It is my spiritual home, with my maternal grandmother being born opposite Dalston Junction station,my father being being born just up the road at the Angel and grandfathers and their ancestors clustered together in Clerkenwell and Shoreditch. My Dalstonian grandmother was from a posh Devonian family called Upcott and I suspect she bequeathed me some of my stubbornness. My other grandmother was a Spencer from Peterborough and she could be difficult too! But that could be because she was widowed at forty-nine!

Celia and I had tried to move to De Beauvoir Town in the 1970s, but couldn’t get a mortgage for a house that cost £7,500, which would now be worth around two million.

So when I gave up driving because the stroke had damaged my eyesight, Dalston and De Beauvoir Town were towards the top of places, where I would move.

I would be following a plan of which Celia would have approved and possibly we would have done, had she lived.

But the clincher was the London Overground, as Dalston was to become the junction between the North London and East London Lines. Surely, if I could find a suitable property in the area, it wouldn’t lose value.

But I didn’t forsee the rise of Dalston!

Taking Control Of My Recovery

I do feel that if I’d been allowed to do what I wanted by my GP, which was to go on Warfarin and test my own INR, I’d have got away with just the first very small stroke I had in about 2009.

In about 2011, one of the world’s top cardiologists told me, that if I got the Warfarin right, I wouldn’t have another stroke.

As a Control Engineer, with all the survival instincts of my genes that have been honed in London, Liverpool and Suffolk, I have now progressed to the drug regime, I wanted after that first small stroke.

I still seem to be keeping the Devil at bay.


I’m ready to fight the next ten years.


August 16, 2017 Posted by | Health, Transport, World | , , | 2 Comments

Crossrail 2’s Roadshow At Dalston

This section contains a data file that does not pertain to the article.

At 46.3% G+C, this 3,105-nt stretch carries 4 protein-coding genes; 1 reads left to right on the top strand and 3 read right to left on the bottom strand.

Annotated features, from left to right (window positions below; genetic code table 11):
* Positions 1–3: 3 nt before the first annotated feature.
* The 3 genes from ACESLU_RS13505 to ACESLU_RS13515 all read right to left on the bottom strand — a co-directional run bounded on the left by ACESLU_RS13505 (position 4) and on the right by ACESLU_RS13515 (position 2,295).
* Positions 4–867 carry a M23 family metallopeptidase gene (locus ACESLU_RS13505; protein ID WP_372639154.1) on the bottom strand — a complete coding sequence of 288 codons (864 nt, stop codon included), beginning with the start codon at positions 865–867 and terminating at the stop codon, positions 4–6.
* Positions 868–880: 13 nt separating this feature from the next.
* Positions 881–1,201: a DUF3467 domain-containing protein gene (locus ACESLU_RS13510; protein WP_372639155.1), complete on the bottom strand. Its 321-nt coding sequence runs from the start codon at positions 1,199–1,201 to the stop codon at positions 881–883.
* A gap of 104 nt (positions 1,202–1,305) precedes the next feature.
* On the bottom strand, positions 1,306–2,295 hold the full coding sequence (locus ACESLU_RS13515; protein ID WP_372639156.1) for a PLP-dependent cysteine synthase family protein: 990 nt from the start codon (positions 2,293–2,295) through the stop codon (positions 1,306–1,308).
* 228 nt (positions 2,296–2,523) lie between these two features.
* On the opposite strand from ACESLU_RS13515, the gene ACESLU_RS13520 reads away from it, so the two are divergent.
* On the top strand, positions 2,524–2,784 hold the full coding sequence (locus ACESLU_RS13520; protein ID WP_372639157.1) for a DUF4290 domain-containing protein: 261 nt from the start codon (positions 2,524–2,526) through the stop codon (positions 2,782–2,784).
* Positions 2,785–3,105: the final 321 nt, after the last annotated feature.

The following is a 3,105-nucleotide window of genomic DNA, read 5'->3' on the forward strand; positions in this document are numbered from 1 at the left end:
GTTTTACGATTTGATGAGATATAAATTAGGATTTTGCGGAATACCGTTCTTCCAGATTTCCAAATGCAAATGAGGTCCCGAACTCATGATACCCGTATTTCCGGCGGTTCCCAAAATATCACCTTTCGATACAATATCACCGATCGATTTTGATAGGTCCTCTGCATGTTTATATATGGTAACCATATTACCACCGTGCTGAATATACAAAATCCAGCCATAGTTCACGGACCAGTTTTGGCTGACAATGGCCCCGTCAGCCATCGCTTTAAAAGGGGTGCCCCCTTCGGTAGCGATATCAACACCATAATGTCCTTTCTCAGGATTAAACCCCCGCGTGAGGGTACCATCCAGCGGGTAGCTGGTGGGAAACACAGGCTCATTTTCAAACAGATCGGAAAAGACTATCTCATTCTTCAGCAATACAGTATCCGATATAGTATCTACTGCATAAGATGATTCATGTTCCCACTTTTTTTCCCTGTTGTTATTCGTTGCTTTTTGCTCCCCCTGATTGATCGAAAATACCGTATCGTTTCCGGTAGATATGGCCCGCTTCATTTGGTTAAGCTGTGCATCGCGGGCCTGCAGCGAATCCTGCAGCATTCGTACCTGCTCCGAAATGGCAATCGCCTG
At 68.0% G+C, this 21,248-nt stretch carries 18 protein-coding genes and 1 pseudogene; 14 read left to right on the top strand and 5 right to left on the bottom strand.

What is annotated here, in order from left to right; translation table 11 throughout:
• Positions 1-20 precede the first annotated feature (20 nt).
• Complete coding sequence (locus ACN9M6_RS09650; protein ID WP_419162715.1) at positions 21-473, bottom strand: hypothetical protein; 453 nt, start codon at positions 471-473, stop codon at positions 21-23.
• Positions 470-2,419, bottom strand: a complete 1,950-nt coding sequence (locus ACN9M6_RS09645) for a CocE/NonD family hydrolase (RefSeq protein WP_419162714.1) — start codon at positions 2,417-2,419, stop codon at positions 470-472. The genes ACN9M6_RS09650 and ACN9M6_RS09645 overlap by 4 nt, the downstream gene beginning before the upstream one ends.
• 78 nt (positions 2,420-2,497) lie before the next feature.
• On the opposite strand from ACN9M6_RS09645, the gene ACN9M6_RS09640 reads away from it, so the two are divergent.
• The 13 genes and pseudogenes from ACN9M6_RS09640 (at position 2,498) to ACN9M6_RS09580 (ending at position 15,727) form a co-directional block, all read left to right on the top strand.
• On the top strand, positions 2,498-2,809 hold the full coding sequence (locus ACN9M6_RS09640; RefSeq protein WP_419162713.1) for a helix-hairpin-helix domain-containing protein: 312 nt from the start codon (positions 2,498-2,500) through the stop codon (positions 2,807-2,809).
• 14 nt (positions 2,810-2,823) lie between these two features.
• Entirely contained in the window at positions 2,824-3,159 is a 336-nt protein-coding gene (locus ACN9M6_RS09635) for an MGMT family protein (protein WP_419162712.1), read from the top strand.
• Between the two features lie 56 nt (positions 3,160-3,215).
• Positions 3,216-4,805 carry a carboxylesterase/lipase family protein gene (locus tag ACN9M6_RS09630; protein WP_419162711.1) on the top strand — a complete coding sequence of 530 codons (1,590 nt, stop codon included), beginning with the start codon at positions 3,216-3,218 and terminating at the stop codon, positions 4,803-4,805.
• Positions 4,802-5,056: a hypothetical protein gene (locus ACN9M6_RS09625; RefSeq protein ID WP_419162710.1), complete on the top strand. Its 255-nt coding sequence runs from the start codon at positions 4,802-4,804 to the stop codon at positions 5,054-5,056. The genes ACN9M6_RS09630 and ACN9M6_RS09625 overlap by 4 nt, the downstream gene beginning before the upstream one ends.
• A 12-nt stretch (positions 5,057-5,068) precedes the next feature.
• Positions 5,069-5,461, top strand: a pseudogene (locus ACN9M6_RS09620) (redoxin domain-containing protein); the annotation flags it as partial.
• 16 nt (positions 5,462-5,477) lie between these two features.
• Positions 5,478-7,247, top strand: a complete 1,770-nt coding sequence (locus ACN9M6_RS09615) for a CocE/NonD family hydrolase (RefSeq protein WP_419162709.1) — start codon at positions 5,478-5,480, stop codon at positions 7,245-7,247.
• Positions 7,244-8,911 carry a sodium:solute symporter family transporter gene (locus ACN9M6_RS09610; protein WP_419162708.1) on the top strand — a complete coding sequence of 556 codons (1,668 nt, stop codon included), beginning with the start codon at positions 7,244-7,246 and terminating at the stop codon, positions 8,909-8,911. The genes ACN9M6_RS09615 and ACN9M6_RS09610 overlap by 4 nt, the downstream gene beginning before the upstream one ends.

Today was a Roadshow Day for Crossrail 2 at Dalston.

You do get a chance for a chat, but most of the information presented is on their web site.

November 13, 2015 Posted by | Transport | , , | Leave a comment

Improving The East London Line

I make no apologies for returning to this subject, but I use the East London Line of the Overground virtually every day and it is very much part of my daily life.

What also prompted me to think about this topic, was coming back from Birmingham into Marylebone and thinking how I would get home in the aftermath of a Friday rush-hour. At the time I was passing Dollis Hill station, where the Chiltern Line runs alongside the Jubilee And Metropolitan Lines.

Dollis Hill Station From A Marylebone-Bound Train

Dollis Hill Station From A Marylebone-Bound Train

It reminded me of the plan to create a proper Interchange between all of lines at West Hampstead. But I can’t expect all trains into Marylebone to stop there, so that I can get easily to Dalston on the North London Line.

So in the end, when I got to Marylebone, I took one stop to Baker Street to get the Metropolitan line to Whitechapel for the East London Line. But usually the Metropolitan was a disaster with no trains and no information, so in the end I took the Jubilee Line to London Bridge from where I got a bus home.

To put it mildly, I’d hit the usual problem. – Getting to and from the Bakerloo Line from East London. It just doesn’t interchange with anything useful within a couple of stops from say Whitechapel or Dalston Junction.

There are two major developments that will happen in the next few years to the East London Line. As the Eastern end of the North London Line from Highbury & Islington to Stratford is closely tied to the East London Line, related improvements to that line will also be covered.

1. Six-car trains 

As I indicated in this earlier post on improving the Overground, the East London Line could be easily upgraded to take twenty-four six-car trains in each direction. I said this in that post.

At the moment the East London Line has 16 four-car trains an hour in the core route, so 24 six-car trains will mean an increase of capacity of 2.25.

But the East London Line already has five-car trains, so the improvement in capacity will be just a factor of 1.8.

The history of the Overground and their Class 378 trains has been one of continuously adding new carriages, ever since they were introduced. I feel that by the end of this decade plans will be in place for a sixth carriage on the East London Line.

There are documents from Network Rail and Transport for London, that also show that six-car trains and higher frequencies will be operating on the North London Line.

I don’t know the economics of building trains, but I suspect that Bombardier would like all new trains to be Aventras, so that they only have one type in production. After all the next order from London Overground is for Aventras for the Lea Valley Lines.